Raul Barrenech | February 01, 2012 |0 Comments
Barcelona continues its longstanding, well deserved, reputation as a hotbed of innovative architecture and urbanism—the Spanish city’s most recent triumph being a district called Poblenou, meaning new village, between the site of the 1992 Summer Olympic Games and the Mediterranean Sea. Poblenou got its start in 2000, when the city council passed an ordinance aimed at transforming a decrepit industrial zone into a 495-acre high-tech hub mixing offices for IT, media, and design; both market-rate and subsidized housing; and parkland aplenty. The plan worked.
Rechristened “22@” in a digital-era wordplay on the area’s previous zoning designation, “22a,” Poblenou is now the epicenter of cool. More than 4,500 companies have opened up shop there since the zoning took effect. A congress hall by Herzog & de Meuron, office towers by Ateliers Jean Nouvel and David Chipperfield Architects, and the Me Barcelona hotel by Dominique Perrault Architecture have sprouted alongside palm trees, bike lanes, a seaside promenade, and factory-loft conversions.
One of those conversions is the Passatge del Sucre. Roughly translated as Sugar Alley, it comprises five conjoined 1916 buildings once used to warehouse sugar. Jordi Garcés Architects cleaned up and patched the grimy brick facades, modified them with new apertures, installed crisp aluminum-framed windows, and replaced aging roofs with bright red clay tiles. Some of the buildings were constructed with hefty timber beams supporting pitched roofs, others with robust steel trusses, and Jordi Garcés restored them all, leaving them exposed to warm up the 29 lofts carved out of the complex.
The seven unit types vary in size and layout, from the archetypal floor-through loft to duplexes and triplexes. “There is an element of fantasy in living in a building not intended to be a dwelling, be it a factory, a theater, or a parking garage,” Garcés says. “The sum of the new and the old makes a completely different product.”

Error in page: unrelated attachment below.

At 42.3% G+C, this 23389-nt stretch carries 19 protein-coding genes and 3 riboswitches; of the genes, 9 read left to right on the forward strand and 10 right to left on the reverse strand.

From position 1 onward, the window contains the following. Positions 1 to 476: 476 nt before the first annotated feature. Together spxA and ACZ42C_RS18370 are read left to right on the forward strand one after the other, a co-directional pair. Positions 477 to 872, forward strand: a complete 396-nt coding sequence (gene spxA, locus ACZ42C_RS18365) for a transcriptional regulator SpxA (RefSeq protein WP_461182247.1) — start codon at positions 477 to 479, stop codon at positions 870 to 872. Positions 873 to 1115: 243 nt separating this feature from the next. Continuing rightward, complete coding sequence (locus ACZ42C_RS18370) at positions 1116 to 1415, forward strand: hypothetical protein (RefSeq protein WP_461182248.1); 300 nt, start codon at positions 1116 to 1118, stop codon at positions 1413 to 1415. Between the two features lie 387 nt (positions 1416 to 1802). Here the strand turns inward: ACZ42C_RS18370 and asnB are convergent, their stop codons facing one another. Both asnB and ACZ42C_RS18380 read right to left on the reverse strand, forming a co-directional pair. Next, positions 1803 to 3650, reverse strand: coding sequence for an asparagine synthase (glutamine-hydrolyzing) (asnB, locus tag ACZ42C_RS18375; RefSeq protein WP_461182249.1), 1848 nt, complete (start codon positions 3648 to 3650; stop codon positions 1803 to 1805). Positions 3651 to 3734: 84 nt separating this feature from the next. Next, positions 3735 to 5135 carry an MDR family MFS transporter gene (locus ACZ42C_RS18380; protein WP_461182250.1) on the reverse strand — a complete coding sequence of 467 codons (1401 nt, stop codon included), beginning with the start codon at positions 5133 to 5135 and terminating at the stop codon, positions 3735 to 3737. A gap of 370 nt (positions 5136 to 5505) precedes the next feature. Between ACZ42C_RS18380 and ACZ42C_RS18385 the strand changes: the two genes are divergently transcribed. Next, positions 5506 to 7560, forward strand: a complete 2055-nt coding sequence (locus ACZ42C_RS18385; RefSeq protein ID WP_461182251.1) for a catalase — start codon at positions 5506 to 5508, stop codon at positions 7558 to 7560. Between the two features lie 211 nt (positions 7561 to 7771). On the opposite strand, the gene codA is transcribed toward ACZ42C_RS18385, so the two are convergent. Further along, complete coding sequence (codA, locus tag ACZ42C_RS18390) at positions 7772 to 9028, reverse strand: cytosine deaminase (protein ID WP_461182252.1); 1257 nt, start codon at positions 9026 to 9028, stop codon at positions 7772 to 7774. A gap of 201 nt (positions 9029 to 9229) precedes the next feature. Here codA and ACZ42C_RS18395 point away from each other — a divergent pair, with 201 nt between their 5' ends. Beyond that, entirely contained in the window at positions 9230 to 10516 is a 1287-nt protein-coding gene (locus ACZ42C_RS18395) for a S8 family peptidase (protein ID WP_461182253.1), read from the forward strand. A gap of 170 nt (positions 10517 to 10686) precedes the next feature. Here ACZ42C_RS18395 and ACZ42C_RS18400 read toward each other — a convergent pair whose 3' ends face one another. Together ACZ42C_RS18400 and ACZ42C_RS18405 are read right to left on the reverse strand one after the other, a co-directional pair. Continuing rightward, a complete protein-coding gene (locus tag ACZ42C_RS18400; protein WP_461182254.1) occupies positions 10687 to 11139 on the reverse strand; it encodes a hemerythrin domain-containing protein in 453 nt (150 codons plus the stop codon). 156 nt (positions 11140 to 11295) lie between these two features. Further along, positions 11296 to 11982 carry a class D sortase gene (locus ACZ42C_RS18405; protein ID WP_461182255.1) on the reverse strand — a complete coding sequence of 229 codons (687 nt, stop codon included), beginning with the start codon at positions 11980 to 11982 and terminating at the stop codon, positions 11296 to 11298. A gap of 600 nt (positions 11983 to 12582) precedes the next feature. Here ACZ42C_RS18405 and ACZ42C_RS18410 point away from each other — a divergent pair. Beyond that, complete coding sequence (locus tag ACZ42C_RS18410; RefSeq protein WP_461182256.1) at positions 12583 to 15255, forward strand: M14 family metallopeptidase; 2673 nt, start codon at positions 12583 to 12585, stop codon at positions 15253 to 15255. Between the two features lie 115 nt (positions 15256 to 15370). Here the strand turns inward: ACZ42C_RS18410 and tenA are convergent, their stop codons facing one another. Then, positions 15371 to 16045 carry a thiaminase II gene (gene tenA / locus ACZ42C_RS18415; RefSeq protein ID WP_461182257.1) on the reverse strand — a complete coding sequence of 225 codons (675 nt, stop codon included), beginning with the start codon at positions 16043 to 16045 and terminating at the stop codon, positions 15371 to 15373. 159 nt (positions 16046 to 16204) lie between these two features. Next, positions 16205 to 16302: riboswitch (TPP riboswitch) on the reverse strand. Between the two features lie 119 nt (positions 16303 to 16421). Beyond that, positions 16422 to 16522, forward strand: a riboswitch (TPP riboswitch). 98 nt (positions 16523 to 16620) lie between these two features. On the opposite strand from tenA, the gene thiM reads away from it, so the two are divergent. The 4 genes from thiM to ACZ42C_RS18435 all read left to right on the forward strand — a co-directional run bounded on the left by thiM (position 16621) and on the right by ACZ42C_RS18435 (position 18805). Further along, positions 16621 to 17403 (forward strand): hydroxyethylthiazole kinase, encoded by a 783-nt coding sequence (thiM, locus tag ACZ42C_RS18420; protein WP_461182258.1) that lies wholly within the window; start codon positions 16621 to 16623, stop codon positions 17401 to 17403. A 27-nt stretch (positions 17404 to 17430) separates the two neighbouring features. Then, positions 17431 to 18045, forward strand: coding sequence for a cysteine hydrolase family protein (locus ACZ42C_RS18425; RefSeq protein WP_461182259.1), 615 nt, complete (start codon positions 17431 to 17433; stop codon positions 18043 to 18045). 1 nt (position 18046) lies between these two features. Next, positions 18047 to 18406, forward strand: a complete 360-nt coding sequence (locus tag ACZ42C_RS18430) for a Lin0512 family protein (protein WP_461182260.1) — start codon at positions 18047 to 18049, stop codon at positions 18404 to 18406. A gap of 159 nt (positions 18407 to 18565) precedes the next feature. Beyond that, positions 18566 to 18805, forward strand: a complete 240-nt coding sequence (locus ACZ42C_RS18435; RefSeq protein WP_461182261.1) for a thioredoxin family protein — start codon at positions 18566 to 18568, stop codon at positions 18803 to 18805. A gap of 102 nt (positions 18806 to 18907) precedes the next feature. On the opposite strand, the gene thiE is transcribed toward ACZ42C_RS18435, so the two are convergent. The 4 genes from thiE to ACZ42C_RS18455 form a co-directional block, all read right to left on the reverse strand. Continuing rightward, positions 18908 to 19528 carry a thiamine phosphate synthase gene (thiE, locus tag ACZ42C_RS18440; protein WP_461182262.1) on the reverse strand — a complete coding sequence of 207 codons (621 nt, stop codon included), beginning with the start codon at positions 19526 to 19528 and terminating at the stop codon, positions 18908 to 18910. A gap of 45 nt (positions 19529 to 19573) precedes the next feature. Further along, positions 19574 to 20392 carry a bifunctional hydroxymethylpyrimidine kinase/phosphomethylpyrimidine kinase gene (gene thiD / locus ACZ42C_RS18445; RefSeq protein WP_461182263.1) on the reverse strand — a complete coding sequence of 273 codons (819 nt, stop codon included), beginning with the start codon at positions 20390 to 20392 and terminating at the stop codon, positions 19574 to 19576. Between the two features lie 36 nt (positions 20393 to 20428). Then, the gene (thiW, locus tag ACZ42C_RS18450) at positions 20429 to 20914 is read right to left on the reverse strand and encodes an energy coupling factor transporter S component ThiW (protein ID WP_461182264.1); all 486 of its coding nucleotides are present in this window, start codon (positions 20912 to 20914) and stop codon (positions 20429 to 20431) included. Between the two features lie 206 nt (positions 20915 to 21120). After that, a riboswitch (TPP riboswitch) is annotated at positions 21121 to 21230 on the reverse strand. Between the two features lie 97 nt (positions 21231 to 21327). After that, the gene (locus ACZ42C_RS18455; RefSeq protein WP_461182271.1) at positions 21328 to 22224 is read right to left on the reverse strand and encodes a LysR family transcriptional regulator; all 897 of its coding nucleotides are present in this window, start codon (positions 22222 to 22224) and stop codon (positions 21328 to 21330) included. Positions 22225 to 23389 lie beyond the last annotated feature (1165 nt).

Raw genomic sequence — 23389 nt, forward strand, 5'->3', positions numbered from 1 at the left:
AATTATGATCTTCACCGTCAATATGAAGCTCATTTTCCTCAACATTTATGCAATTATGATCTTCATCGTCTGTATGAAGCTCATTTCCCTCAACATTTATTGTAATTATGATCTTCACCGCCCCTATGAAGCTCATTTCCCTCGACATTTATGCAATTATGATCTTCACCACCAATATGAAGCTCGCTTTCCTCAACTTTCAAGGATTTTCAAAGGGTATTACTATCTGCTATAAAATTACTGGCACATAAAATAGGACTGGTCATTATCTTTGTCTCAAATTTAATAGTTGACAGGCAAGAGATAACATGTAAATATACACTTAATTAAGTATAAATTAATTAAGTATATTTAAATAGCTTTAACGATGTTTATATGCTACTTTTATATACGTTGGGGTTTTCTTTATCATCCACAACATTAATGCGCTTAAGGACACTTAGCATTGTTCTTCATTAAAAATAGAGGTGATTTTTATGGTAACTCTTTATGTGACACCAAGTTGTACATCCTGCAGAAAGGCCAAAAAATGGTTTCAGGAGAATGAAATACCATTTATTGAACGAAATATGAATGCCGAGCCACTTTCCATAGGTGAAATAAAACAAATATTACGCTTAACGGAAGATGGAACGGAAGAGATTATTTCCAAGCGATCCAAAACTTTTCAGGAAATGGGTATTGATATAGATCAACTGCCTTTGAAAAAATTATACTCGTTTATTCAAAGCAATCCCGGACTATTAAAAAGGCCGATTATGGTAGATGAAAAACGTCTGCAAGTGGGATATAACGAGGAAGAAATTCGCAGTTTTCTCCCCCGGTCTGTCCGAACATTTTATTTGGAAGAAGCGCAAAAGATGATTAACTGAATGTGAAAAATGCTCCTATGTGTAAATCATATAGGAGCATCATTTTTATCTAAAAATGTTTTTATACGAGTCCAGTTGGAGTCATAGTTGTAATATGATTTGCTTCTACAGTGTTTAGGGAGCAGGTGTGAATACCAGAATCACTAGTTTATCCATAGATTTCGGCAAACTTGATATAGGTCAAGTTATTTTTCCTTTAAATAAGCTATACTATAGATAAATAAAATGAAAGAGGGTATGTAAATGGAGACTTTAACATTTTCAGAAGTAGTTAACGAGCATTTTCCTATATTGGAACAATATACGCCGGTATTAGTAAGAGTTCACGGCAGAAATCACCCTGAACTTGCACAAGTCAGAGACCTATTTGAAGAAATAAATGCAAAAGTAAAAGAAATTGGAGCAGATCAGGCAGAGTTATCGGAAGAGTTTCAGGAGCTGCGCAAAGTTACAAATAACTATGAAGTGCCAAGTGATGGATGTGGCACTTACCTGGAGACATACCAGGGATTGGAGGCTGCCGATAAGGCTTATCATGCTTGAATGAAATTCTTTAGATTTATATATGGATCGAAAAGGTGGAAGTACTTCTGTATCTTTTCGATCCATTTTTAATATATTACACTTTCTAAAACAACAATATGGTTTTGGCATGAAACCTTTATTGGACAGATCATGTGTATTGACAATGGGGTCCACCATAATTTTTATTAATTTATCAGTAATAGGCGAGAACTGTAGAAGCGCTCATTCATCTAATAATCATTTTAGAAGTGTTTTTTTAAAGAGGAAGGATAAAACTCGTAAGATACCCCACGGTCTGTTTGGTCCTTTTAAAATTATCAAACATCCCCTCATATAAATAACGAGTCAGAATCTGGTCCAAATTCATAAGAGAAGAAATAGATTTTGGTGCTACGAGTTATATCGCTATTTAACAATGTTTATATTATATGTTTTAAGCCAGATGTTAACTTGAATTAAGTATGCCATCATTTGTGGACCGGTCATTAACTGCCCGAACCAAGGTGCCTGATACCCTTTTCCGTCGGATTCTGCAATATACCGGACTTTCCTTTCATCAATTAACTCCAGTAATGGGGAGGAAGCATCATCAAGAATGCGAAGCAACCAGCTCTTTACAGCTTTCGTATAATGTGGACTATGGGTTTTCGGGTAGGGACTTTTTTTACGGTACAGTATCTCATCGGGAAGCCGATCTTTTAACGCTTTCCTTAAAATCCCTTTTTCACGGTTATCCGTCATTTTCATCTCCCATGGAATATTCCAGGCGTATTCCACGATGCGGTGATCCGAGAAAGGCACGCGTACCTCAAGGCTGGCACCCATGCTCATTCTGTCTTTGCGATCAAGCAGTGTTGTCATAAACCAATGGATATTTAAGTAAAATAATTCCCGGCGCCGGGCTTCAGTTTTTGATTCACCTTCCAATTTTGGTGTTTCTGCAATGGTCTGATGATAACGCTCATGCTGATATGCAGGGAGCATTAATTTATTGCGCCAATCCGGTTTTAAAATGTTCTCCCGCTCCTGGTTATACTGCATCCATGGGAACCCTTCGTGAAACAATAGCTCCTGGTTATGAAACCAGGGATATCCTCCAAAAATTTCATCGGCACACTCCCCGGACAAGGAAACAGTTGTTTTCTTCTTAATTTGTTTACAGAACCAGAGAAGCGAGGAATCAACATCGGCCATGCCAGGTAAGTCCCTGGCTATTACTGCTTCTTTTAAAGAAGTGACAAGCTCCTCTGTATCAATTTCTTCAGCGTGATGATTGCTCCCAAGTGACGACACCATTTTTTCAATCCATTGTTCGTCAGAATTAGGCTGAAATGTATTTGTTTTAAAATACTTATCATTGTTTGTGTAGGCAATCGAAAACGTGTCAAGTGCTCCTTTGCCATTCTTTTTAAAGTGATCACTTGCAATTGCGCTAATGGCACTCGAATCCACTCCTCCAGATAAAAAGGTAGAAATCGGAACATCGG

Passatge del Sucre’s real-estate developer touts the units as nonconventional housing, aka live-work spaces for independent professionals and creatives. Interior designers, architects, and Web developers are all welcome, particularly if they’re sustainability-minded. Apartments are wired to energy-efficient steam-generated heating and cooling, supplied by a neighborhood plant. Residents dispose of trash and recyclables in bins linked to pneumatic tubes— think ’70’s bank drive-throughs—that zip waste, underground, to a transfer center.
The developer asked Rai Pinto and Triana Vives, two young, independent interior designers who share an office and often work together, to furnish a model apartment. Given a choice, the duo settled on the 1,400-square-foot top-floor unit. Huge arched windows on opposite sides filled it with sunlight, and the open plan allowed maximum design possibilities. White-painted walls, oak flooring, and exposed bow trusses, supporting a 24-foot cathedral ceiling, suggested “authentic loft,” as Vives describes it.
Though the job would be great visibility for the twentysomethings, their first notable commission, the major catch was the budget: zero. So they called in favors from contractors and showrooms as well as up-and-coming furniture and lighting designers who could similarly benefit from the publicity. Futhermore, whatever (no-cost) solutions the pair came up with, they would not be allowed to touch the apartment’s walls. The challenge became how to separate the function areas. “People like to live in a loft, but in the end you have to make some differentiations and organize it a bit, to understand what’s the sitting area and what’s the bedroom,” Pinto suggests.
As a clever substitute for a conventional partition—and the project’s defining feature—he and Vives developed what they call a “mountain-scape,” a stepped volume between the living and sleeping areas. “It articulates space in three dimensions,” Pinto says, while providing storage below and platforms above. Grab a floor cushion to lie on one of the stepped planes, or hike up 5 feet to settle into a ’50’s armchair perched dramatically at the summit. The entire structure is surfaced in cardboard from packing boxes, supported by MDF. (Pinto and Vives like the rough texture of cardboard, but huge quantities would have been required, on its own, to support the weight of furniture and people.) Directions such as “cut here” and “this way up” were simulated with vinyl symbols by the designers.
Pinto proclaims the loft something of a “wild” space. The “mountain-scape” certainly abstracts geological formations. More literally of the natural world are a chunky acacia cocktail table, a tree-stump stool, and a tree-trunk sculpture. Other artwork is purposefully animal-related: cow paintings in the kitchen, and, at the entry, both a sculpture made of sardine tins and a colorful screen reproducing fishy graffiti characters by an artist also known as El Pez, The Fish.
meritxell inaraja: jordi garcÉs architects. berta rovira: architectural consultant. juan ignacio eskubl; juan ramón blasco: structural consultants. damian spotorno guterman: structural engineer. jg & asociados: mep. fusteria ollè: woodwork. lapis niger: general contractor.